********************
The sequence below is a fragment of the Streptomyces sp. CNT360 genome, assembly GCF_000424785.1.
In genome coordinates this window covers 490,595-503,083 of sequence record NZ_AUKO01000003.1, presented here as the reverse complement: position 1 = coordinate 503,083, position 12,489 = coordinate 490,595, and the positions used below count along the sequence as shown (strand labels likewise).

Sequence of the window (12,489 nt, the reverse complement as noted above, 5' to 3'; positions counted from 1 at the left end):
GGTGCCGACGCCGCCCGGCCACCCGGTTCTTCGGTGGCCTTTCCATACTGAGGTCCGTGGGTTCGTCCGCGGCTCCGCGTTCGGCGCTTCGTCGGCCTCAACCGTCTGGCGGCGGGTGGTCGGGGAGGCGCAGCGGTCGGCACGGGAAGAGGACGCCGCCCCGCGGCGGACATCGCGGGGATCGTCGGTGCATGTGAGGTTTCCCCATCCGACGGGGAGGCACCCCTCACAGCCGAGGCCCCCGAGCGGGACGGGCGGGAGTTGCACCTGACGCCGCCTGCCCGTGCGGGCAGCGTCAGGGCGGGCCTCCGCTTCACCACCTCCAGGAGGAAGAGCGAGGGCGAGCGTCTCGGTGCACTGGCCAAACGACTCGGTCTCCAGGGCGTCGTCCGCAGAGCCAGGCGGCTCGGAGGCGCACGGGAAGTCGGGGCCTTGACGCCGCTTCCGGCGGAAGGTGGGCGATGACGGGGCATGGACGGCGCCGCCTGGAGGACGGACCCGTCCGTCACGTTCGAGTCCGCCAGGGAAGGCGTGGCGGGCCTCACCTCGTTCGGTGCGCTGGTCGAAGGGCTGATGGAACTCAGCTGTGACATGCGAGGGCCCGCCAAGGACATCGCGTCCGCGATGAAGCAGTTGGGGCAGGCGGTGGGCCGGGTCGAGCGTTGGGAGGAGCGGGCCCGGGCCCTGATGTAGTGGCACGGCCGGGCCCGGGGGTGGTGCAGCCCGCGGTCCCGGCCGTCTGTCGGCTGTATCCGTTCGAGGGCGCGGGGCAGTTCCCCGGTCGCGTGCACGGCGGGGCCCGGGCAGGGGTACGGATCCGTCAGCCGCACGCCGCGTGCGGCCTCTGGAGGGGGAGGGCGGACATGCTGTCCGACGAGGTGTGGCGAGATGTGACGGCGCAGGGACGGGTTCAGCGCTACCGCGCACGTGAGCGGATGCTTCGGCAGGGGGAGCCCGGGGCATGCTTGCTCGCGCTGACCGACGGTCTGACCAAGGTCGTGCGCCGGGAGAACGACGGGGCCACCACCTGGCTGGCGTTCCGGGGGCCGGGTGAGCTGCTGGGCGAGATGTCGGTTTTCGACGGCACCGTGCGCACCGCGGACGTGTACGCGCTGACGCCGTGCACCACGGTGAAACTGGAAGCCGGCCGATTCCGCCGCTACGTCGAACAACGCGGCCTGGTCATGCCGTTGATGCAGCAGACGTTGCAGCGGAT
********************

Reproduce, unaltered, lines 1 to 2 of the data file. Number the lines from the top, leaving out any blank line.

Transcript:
The sequence below is a fragment of the Streptomyces sp. CNT360 genome, assembly GCF_000424785.1.
In genome coordinates this window covers 490,595-503,083 of sequence record NZ_AUKO01000003.1, presented here as the reverse complement: position 1 = coordinate 503,083, position 12,489 = coordinate 490,595, and the positions used below count along the sequence as shown (strand labels likewise).